In the last several months, the Obama administration has been on its best behavior toward the State of Israel.
With the upcoming presidential election dominating everything that happens in Washington, the president has been particularly keen to debunk the idea that he is anything but a devoted friend of the Jewish state. After three years of unceasing tension and bitter disputes about settlements, Jerusalem and borders, President Obama has more or less abandoned his previous line about the necessity of pressuring Israel to make concessions to the Palestinians and concentrated instead on the nuclear threat from Iran.
This delighted Jewish Democrats who were dismayed by the administration’s previous attempts to distance itself from Israel. Those Democrats can also point, with justice, to the fact that the security alliance between the two countries has been continued and even strengthened under Obama. These gestures are, Obama hopes, enough to keep any leakage in the normally solid Jewish vote for the Democrats to a minimum this fall.
But those who assume that Obama’s election year conversion will carry over into a second term may be in for an unpleasant surprise. As the president told Russian President Dimitry Medvedev in an embarrassing “hot mic” moment at a recent summit, “This is my last election. After my election I have more flexibility.” Unfortunately for friends of Israel, that “flexibility” will probably apply to more than negotiations over missile defense. There is good reason to believe that the president’s behavior in his second term will revert to the pattern that characterized it before the charm offensive began.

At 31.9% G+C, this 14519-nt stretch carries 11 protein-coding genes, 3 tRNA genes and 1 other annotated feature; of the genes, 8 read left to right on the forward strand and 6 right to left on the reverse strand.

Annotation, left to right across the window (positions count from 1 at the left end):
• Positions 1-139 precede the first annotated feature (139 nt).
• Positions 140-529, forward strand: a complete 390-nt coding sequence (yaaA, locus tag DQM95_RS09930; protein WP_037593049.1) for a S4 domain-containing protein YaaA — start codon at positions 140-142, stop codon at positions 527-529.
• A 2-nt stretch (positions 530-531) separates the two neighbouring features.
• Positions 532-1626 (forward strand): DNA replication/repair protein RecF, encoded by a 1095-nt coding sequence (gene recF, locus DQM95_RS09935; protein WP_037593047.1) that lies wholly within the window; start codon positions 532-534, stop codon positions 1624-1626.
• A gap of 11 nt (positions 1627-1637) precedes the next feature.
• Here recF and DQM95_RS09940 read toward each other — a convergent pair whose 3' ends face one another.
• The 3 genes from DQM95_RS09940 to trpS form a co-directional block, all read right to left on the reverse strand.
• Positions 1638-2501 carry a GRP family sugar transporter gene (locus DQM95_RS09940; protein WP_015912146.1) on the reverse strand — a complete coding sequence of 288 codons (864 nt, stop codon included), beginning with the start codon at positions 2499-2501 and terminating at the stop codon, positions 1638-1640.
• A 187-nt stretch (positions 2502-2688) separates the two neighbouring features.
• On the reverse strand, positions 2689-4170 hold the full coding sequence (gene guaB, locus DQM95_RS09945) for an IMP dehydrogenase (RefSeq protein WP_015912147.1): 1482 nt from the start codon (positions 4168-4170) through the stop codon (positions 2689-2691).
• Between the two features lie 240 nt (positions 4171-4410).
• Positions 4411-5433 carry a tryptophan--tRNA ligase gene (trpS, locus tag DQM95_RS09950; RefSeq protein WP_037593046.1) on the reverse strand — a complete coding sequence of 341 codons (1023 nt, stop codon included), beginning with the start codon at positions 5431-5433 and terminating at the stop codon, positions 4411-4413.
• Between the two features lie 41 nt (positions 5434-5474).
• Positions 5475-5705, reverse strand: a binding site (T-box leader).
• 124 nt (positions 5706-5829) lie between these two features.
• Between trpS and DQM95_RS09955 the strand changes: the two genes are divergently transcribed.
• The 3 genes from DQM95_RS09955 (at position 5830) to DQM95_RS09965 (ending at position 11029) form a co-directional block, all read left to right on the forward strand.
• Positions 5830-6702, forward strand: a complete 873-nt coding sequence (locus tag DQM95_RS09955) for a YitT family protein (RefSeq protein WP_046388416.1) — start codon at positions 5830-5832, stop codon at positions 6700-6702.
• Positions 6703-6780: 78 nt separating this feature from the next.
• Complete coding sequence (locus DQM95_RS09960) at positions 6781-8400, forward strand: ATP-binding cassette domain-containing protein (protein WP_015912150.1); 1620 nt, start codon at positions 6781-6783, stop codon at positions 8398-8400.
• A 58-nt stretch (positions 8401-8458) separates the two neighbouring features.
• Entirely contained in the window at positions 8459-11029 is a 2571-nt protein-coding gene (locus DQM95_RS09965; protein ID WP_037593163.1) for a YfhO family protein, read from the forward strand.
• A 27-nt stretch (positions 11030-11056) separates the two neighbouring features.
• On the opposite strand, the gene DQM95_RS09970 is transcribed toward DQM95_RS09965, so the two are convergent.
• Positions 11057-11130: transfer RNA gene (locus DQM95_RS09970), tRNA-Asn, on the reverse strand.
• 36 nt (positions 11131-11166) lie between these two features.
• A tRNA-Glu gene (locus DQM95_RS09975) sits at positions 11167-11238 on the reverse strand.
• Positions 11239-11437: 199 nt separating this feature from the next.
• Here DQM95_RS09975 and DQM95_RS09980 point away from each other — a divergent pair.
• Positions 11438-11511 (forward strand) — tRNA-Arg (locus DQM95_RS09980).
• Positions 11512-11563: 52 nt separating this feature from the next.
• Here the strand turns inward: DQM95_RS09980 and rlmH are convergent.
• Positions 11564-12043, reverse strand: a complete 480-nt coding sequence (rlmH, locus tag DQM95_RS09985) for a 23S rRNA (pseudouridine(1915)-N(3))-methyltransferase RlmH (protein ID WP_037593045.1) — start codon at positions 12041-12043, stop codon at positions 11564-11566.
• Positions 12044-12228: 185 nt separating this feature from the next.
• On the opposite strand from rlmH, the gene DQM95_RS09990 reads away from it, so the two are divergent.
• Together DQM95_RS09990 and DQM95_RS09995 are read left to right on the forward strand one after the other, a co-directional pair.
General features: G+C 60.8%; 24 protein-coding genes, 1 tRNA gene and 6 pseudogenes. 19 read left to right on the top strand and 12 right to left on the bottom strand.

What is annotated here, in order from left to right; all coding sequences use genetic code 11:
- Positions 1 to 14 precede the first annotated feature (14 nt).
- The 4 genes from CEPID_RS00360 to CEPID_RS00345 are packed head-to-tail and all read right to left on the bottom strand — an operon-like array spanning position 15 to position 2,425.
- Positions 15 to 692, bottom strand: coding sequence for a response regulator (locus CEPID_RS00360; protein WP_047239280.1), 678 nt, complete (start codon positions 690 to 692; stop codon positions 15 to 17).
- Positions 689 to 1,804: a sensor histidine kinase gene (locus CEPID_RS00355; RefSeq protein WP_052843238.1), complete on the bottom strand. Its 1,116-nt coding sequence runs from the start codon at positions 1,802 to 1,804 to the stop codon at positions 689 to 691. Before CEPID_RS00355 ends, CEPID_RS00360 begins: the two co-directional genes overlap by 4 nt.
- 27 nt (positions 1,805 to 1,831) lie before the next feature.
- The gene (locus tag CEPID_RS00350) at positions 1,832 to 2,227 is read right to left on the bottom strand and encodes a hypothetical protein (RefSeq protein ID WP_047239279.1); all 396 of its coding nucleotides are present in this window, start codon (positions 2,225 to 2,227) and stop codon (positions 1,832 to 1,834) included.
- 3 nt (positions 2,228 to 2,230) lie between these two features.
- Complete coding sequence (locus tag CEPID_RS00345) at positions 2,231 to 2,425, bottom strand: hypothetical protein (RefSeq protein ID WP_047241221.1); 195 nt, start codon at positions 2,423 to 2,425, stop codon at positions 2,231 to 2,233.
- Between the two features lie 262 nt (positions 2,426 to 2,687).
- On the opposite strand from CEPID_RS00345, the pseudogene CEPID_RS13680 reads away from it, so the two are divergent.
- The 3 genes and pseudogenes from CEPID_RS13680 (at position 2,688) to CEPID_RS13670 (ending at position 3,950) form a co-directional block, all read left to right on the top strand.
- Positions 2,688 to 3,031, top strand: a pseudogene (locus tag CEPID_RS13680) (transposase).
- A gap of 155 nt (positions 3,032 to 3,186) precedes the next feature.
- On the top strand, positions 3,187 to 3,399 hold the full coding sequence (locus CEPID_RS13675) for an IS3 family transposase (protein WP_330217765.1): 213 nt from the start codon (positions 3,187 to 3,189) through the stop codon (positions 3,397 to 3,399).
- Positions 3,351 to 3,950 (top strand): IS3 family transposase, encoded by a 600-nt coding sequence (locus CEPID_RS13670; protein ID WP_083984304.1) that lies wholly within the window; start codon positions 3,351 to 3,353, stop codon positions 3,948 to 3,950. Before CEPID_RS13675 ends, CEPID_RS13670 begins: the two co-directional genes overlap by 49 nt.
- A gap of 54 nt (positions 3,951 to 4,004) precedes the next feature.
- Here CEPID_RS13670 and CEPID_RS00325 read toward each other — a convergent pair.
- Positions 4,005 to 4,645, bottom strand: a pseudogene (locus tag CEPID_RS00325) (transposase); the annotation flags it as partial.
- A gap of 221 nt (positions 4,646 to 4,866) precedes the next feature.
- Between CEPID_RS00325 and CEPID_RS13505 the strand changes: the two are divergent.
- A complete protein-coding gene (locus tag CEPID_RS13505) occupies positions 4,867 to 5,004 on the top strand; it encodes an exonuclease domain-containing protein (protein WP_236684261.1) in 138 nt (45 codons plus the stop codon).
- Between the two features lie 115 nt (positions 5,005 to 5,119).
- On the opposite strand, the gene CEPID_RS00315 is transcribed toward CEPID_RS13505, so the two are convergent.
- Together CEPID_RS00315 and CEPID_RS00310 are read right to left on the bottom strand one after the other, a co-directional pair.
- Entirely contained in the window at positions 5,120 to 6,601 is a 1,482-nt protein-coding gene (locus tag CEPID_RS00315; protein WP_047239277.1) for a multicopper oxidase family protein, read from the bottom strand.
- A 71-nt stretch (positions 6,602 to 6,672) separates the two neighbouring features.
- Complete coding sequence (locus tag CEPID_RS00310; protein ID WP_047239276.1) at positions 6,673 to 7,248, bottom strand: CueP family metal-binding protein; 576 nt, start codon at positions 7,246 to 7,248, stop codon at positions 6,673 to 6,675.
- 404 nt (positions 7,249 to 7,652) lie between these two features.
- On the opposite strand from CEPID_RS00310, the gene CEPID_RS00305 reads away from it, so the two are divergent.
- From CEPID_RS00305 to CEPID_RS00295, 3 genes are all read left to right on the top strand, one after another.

Even now, when the president is being so careful to avoid a repeat of his past spats with Netanyahu, there are clear signs that the disconnect between this administration and Israel’s government has not been repaired.
On the key issue of Iran’s nuclear program, friends of Israel have been gratified by the president’s tough rhetoric and willingness to finally tighten sanctions on Tehran. But questions remain about what Washington will do once, as is almost certain, the “window of diplomacy” that Obama has opened closes without the Iranians giving in.
While the administration’s public posture has been supportive of Israeli self-defense, in private officials are grousing about the fact that the president’s harsh rhetoric about Iran’s nukes is preventing them from creating a diplomatic “solution” that would satisfy Tehran and obviate the need for sanctions that might impact oil prices and the global economy. These officials have every expectation that next year they will be given the room they need to craft a compromise that might even encompass a containment policy the president told AIPAC he won’t consider.
They have also done their best to undermine Israel’s own diplomatic efforts to gain allies in central Asia in order to threaten the Iranians. The administration’s leak of an agreement by Azerbaijan to allow Israel access to air bases on Iran’s northern border was an obvious effort to maintain the Jewish state’s isolation and keep it solely dependent on the U.S.
Elsewhere, even as the Palestinian track was put on the shelf, there were indications of the way that Obama has undermined Israel’s position on Jerusalem’s status. The statement by State Department spokeswoman Victoria Nuland last week—that seemed to indicate Obama believed the Palestinians had a veto even over whether Israel could even call the western part of Jerusalem its capital—was a reminder that Obama had staked out a position on the city that treated Jewish life there as almost indistinguishable from the most remote West Bank settlement.
In evaluating the president, it should be understood that the Republicans are not a lock to be an improvement. It should be remembered that during George W. Bush’s second term, he did much to set up the current impasse with the Palestinians and vetoed an Israeli preemptive strike on Iran. But anyone who assumes that the current era of good feelings between Obama and Israel will continue beyond November—once he need not fear the rejection of Jewish voters and donors—is in for a sharp shock.
JNS Columnist Jonathan S. Tobin is senior online editor of COMMENTARY magazine and chief political blogger at www.commentarymagazine.com. He can be reached via e-mail at: firstname.lastname@example.org. Follow him on Twitter at https://twitter.com/#!/TobinCommentary.